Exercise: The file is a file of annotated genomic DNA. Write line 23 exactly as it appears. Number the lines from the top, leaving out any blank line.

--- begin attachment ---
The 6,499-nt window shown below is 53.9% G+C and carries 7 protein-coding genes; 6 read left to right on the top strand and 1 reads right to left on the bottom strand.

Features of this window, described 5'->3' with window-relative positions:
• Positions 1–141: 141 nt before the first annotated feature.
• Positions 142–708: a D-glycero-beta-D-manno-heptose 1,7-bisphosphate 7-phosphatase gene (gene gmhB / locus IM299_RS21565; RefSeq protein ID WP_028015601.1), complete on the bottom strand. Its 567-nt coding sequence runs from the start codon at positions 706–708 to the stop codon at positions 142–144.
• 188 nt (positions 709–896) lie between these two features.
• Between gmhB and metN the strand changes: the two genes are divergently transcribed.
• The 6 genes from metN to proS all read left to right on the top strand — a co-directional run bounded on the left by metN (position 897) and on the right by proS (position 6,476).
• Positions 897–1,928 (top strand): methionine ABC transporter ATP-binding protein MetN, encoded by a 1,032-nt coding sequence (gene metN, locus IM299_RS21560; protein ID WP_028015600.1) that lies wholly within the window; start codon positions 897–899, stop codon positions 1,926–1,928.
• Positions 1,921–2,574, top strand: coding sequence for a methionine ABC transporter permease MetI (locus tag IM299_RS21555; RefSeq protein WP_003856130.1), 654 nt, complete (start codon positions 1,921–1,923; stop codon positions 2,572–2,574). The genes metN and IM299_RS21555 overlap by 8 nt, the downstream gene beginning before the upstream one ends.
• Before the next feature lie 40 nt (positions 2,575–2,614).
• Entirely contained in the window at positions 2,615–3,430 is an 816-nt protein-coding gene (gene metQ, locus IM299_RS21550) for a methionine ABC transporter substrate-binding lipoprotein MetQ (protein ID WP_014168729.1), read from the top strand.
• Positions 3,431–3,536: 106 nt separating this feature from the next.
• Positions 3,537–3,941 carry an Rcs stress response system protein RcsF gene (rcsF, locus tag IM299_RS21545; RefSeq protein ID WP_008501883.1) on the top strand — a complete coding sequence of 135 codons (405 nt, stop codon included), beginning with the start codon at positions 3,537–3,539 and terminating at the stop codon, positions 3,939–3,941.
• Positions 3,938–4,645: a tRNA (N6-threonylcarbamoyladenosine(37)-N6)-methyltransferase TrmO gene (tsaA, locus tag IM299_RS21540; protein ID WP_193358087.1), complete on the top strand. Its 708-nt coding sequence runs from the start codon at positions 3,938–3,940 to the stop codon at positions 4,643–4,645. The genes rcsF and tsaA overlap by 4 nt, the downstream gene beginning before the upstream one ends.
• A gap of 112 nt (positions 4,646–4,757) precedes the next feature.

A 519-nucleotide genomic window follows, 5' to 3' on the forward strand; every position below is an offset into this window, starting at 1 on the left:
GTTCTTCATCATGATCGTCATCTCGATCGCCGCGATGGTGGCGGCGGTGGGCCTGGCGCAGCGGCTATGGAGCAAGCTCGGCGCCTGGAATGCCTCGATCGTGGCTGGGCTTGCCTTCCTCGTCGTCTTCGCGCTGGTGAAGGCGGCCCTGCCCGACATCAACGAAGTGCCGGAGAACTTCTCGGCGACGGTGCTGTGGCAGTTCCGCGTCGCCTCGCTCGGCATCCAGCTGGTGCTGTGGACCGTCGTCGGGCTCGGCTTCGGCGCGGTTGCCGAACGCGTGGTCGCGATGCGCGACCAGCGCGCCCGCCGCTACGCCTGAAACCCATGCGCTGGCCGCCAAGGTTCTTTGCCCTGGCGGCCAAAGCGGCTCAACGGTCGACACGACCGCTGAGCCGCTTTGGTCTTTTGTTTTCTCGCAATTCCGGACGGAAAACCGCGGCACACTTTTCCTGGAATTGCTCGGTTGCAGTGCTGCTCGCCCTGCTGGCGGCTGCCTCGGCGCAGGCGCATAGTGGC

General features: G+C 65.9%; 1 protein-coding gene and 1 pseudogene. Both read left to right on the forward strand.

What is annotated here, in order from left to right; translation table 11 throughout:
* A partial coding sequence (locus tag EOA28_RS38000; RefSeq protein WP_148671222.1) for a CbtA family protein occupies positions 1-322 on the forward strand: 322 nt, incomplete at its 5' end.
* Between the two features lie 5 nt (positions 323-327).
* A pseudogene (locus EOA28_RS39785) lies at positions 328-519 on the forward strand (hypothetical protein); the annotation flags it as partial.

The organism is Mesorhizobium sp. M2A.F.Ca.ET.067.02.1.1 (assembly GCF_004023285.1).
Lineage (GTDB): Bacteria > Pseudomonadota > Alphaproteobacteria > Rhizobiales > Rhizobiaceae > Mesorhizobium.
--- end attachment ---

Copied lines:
The organism is Mesorhizobium sp. M2A.F.Ca.ET.067.02.1.1 (assembly GCF_004023285.1).